The Ministry of Commerce’s National Committee for Intellectual Property Management entered into a memorandum of understanding (MoU) with the World Intellectual Property Organisation (WIPO) on the implementation of Cambodia’s action plan and supporting policy on intellectual property (IP) and associated technical cooperation.
The MoU was virtually signed on December 9 by Minister of Commerce Pan Sorasak and WIPO director-general Daren Tang.
Ministry spokesman Pen Sovicheat told The Post that the signing of the MoU was motivated by demand to review a number of existing cooperative arrangements, as well as the need for additional technical assistance related to the capacity building of officials, various system designs with new technologies, and the preparation of legal documents to respond to major relevant changes.
He said Cambodia already has a number of basic IP-related laws, including legislation on dishonest competition control, new crop protection, geographical indication (GI) and other trademarks, patents, industrial designs, copyrights and related rights.
The ministry is also preparing a law to protect trade secrets and other confidential information, he said, asserting that Cambodia is a regional leader in IP protection.
“In the region, Cambodia is considered a leader in IP protection, meaning that we are most active in the protection of IP. So in the implementation of our obligations under the WIPO, we are a country that is recognised for its best practices,” Sovicheat said.
Hay Ly Eang, CEO of agricultural company Confirel Co Ltd, told The Post that the MoU would further encourage those who work hard on research or creating new works of their own accord, contending that Cambodia is rich in unique products, works of art, and other IP assets.
However, he conceded that even with basic IP protection laws in place, the volume of counterfeit goods, including handicrafts, that infiltrate the bustling market far outstrip the limited resources needed to effectively implement the pertinent legislation.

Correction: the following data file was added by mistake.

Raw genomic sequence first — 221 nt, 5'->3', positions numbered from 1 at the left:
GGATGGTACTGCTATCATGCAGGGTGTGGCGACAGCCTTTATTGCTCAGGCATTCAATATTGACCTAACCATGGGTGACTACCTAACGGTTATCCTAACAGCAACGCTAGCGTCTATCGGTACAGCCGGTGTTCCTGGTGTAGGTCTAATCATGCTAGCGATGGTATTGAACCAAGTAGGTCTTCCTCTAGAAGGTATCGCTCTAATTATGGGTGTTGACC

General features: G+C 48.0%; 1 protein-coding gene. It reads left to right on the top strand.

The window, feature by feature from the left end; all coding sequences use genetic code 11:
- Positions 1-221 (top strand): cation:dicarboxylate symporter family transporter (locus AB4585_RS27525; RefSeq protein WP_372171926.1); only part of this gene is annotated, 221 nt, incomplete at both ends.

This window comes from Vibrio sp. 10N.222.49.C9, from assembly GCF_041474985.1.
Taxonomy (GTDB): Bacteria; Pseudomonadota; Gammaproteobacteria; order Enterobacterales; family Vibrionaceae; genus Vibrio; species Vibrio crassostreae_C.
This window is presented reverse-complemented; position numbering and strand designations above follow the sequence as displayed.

“We do very little because our society does not value IP,” he said, suggesting that nothing would change “until the authorities have absolute respect for IP”.
Offering an example, he put forward that there is a lot of fraud in the Kampot pepper scene, given the commodity’s GI status and the rising volume of traffic on the market.
Ly Eang asked authorities to further strengthen the enforcement of existing IP laws and optimise effectiveness, to preserve the prestige of registered Cambodian products and brands on the market.
According to the spokesman, IP infringement is punishable by fines imposed by the ministry’s Consumer Protection, Competition and Fraud Repression Directorate-General (CCF), or the General Department of Customs and Excise, whether or not a complaint was filed by the owner of the IP.
Also on December 9, Cambodia became the 180th contracting party to the Berne Convention for the Protection of Literary and Artistic Works, which is set to enter into force for the Kingdom on March 9, the WIPO said in a statement.
The UN agency describes the convention as “one of the key pillars of the global copyright system. It ensures that authors around the world control how their creative and cultural works are used, by whom and on what terms”.
Its director-general welcomed the Kingdom’s accession to the Berne Convention, saying: “This is particularly important in a country like Cambodia which has a rich cultural heritage.”
“From the magic of classical Khmer dance and traditional folk music, to the Baremy record label that is promoting and distributing original Cambodian music, to the up-and-coming generation of Cambodian creators like television master chef Chan Kanha and acclaimed sculptor Chhim Sothy – the creative economy contributes over 1.5 per cent of Cambodia’s GDP [gross domestic product] and joining the Berne community will help this to increase.”
“We hope that today’s accession will encourage more Cambodians to explore their artistic talent, and that it will support the creative industries and creators to recover strongly from the disruptions caused by the pandemic,” the statement quoted Tang as saying.